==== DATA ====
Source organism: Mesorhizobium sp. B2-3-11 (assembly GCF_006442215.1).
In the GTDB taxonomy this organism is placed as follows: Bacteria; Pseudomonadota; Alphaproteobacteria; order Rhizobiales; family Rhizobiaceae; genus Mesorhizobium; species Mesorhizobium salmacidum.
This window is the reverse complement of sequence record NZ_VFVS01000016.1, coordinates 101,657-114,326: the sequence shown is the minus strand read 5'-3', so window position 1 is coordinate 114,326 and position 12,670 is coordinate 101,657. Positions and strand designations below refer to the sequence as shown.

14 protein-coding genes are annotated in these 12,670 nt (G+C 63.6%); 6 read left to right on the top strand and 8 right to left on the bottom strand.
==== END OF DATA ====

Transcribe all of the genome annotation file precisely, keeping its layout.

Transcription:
Source organism: Mesorhizobium sp. B2-3-11 (assembly GCF_006442215.1).
In the GTDB taxonomy this organism is placed as follows: Bacteria; Pseudomonadota; Alphaproteobacteria; order Rhizobiales; family Rhizobiaceae; genus Mesorhizobium; species Mesorhizobium salmacidum.
This window is the reverse complement of sequence record NZ_VFVS01000016.1, coordinates 101,657-114,326: the sequence shown is the minus strand read 5'-3', so window position 1 is coordinate 114,326 and position 12,670 is coordinate 101,657. Positions and strand designations below refer to the sequence as shown.

14 protein-coding genes are annotated in these 12,670 nt (G+C 63.6%); 6 read left to right on the top strand and 8 right to left on the bottom strand.